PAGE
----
Whig's Boson wrote:Only the Parsons and Polanyi clues are really substantive social science. I would prefer more clues that tell me what arguments people made about a given concept, and fewer clues about what the titles of works. I also don't think that direct quotes are necessarily all that great; they can be confusing outside of the broader context of the words that surround them.
The Marx clue is completely legitimate social science, and useful if you take the time to process it; Jonathan Magin in fact told me explicitly that this was the clue on which he buzzed. There also used to be a clue about Georg Simmel in there, but it was edited out due to the overlap with the Simmel tossup.

I think Chris hits on some good points, but I just want to reiterate something I've said before: you need to have titles in order to make sure your clues are unambiguous. It's fine to have arguments as clues as well, but they can often be misleading without some titles to accompany them.
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Re: Common Link Discussion II: Electric Boogaloo

Post by theMoMA »

I'd like to interject a somewhat opposing view to some of this. A lot of this seems to be predicated on the idea that what is being punished is "knowledge." Most of the time, when we're talking about answers that aren't actually ill-conceived, or that aren't imperfectly underlined, what is actually being punished is (correctly) a lack thereof.

If someone buzzes in with "glaciers" on a tossup whose clues are entirely about alpine glaciers, gets prompted, and doesn't know what alpine glaciers are, guess what...they do not deserve points! Similarly, if someone buzzes in with "Boers" but doesn't know that a very important subset of those Boers, a group to which all of the clues apply, is the Voortrekkers, they similarly deserve no points. If you neg on questions like this, the solution is not to blame the way quizbowl questions are written. The solution is to stop buzzing when you don't know the answer!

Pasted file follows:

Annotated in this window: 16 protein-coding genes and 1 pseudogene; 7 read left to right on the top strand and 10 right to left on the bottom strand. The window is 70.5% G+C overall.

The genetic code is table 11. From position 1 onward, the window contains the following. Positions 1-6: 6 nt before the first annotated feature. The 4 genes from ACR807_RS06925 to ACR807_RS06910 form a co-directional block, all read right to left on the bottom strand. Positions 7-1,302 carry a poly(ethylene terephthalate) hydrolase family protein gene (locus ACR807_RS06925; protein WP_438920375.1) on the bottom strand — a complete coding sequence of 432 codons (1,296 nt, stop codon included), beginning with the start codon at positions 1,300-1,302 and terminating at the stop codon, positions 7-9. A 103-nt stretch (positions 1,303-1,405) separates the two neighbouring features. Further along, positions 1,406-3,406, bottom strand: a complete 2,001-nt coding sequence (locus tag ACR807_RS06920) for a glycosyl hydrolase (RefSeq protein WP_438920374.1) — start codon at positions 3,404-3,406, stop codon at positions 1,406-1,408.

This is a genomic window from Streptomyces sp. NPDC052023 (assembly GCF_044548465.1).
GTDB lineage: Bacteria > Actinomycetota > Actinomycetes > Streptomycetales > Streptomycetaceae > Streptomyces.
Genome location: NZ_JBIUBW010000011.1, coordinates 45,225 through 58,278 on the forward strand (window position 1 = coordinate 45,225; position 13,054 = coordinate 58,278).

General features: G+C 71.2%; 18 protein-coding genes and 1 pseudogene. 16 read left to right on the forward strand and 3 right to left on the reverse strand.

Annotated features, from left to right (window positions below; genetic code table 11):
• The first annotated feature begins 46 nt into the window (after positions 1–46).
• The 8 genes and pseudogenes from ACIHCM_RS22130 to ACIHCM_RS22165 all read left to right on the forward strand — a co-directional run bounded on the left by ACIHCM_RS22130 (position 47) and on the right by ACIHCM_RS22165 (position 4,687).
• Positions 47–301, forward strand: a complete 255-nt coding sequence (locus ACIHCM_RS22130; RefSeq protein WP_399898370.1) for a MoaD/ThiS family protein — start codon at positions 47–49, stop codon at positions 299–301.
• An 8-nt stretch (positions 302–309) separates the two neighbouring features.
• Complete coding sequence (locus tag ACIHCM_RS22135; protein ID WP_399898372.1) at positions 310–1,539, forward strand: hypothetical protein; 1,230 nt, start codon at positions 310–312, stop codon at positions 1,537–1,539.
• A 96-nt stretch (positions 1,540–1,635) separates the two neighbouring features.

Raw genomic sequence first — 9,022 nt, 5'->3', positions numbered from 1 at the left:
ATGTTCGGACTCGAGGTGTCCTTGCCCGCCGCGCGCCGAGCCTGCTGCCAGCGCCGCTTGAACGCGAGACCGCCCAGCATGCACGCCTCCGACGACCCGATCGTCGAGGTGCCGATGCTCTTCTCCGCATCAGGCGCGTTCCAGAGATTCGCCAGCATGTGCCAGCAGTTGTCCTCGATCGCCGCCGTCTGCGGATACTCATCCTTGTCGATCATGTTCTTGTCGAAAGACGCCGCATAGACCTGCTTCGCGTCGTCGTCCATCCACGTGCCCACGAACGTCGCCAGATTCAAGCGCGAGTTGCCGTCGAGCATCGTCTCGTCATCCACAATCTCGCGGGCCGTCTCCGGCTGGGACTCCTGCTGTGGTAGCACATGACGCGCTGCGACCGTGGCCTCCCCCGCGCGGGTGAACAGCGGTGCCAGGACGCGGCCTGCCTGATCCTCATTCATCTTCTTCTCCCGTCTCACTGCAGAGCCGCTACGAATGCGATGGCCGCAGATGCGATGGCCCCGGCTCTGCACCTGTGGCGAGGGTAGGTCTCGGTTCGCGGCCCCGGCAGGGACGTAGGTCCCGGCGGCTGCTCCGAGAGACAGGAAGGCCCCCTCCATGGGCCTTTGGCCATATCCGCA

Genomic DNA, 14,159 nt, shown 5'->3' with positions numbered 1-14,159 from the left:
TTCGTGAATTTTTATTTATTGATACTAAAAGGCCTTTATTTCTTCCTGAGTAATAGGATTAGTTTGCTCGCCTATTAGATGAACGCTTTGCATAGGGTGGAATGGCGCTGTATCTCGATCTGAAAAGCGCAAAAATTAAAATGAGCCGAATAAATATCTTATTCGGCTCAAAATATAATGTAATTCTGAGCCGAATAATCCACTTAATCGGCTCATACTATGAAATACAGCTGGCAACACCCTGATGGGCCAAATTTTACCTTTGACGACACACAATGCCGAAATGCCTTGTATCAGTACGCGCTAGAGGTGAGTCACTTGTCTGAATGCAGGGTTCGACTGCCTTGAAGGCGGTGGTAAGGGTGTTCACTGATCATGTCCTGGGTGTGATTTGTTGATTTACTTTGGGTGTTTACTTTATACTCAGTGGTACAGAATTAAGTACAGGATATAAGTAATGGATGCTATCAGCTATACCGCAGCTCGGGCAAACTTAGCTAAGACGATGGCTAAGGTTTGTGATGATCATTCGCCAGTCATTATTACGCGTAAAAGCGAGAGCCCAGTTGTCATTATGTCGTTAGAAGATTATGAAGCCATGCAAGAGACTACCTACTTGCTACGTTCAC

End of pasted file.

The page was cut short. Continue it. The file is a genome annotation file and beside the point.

Look, we can all agree that tossups on "trying to assassinate a Roosevelt" or "lying face-down in the mud" are ill-conceived. Those were flawed questions, and I apologize for them. That's why we have tournament discussion threads and try to become better writers. We can also all agree that when Mike Sorice says "magnetars" on a clue about magnetic whiskers on the surfaces of neutron stars, he should not be negged, because magnetars are in fact neutron stars with large magnetic fields that often display said whiskers. That's why we have protests, because people make mistakes, people forget to underline things, shit happens. But to say that things like alpine glaciers or Voortrekkers make for flawed tossup answers because some people might not know enough about them to distinguish them from their general classifications? This seems to go against what I view to be a basic principle of quizbowl; namely, that if a player does not know the answer, a player should not get the tossup.
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Re: Common Link Discussion II: Electric Boogaloo

Post by DumbJaques »

That's why we have protests, because people make mistakes, people forget to underline things, shit happens.
Well, yeah, but since protests are only resolved if they matter, it's still a very negative and aggravating thing if there are multiple examples of these kind of questions in the set. If we can state categorically that these questions are ill-conceived, it's seems ludicrous to me to say that it's less of a problem to write them because you can protest. 90% of the time these don't even get resolved, and even when they do, there are tangibly negative effects on a tournament that has to deal with that kind of stuff. At the very least, I think that on tossups like these (if people make the mistake of choosing to write them), readers should at least err on the side of acceptance and let the protest go the other way, if it matters. If that were the case, I'd see less of a problem with your point (although the whole issue with "if these tossups are ill-conceived, there just isn't a reason to write them" still applies). If I end up having any common link tossups that seem marginally iffy to me in the TIT set that I just really can't bear to part with, I know I'll include several encouragements for moderator leniency. I'd say that the entire argument that "you can protest if it's not accepted, so in some way the point is less valid" is sort of a fallacy and something that I've seen used to defend bad quizbowl before; while you'd have to be insane to accuse Andrew Hart of defending bad quizbowl, we oughtn't ignore a valid conclusion about why doing something has negative impacts on the game just because there are occasionally paths for recourse if it really ends up making a difference in the final score.